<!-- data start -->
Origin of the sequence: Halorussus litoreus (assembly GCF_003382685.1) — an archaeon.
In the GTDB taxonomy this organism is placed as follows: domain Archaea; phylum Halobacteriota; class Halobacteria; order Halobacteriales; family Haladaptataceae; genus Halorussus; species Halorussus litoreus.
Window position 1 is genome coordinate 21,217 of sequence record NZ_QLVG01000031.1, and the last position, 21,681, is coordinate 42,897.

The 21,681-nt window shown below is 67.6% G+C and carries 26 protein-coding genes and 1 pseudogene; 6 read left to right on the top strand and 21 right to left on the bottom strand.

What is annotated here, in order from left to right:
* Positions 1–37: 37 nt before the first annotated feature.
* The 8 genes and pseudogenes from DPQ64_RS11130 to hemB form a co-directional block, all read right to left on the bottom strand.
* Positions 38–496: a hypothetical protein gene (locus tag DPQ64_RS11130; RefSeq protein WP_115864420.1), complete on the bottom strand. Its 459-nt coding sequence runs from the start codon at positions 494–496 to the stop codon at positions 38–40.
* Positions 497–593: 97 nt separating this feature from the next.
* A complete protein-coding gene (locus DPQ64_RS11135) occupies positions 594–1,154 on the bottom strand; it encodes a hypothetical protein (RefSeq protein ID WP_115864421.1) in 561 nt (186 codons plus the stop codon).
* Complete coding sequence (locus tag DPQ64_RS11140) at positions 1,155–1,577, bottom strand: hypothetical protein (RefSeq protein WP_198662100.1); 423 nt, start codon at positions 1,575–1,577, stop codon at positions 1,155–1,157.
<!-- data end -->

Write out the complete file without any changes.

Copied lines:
Origin of the sequence: Halorussus litoreus (assembly GCF_003382685.1) — an archaeon.
In the GTDB taxonomy this organism is placed as follows: domain Archaea; phylum Halobacteriota; class Halobacteria; order Halobacteriales; family Haladaptataceae; genus Halorussus; species Halorussus litoreus.
Window position 1 is genome coordinate 21,217 of sequence record NZ_QLVG01000031.1, and the last position, 21,681, is coordinate 42,897.

The 21,681-nt window shown below is 67.6% G+C and carries 26 protein-coding genes and 1 pseudogene; 6 read left to right on the top strand and 21 right to left on the bottom strand.

What is annotated here, in order from left to right:
* Positions 1–37: 37 nt before the first annotated feature.
* The 8 genes and pseudogenes from DPQ64_RS11130 to hemB form a co-directional block, all read right to left on the bottom strand.
* Positions 38–496: a hypothetical protein gene (locus tag DPQ64_RS11130; RefSeq protein WP_115864420.1), complete on the bottom strand. Its 459-nt coding sequence runs from the start codon at positions 494–496 to the stop codon at positions 38–40.
* Positions 497–593: 97 nt separating this feature from the next.
* A complete protein-coding gene (locus DPQ64_RS11135) occupies positions 594–1,154 on the bottom strand; it encodes a hypothetical protein (RefSeq protein ID WP_115864421.1) in 561 nt (186 codons plus the stop codon).
* Complete coding sequence (locus tag DPQ64_RS11140) at positions 1,155–1,577, bottom strand: hypothetical protein (RefSeq protein WP_198662100.1); 423 nt, start codon at positions 1,575–1,577, stop codon at positions 1,155–1,157.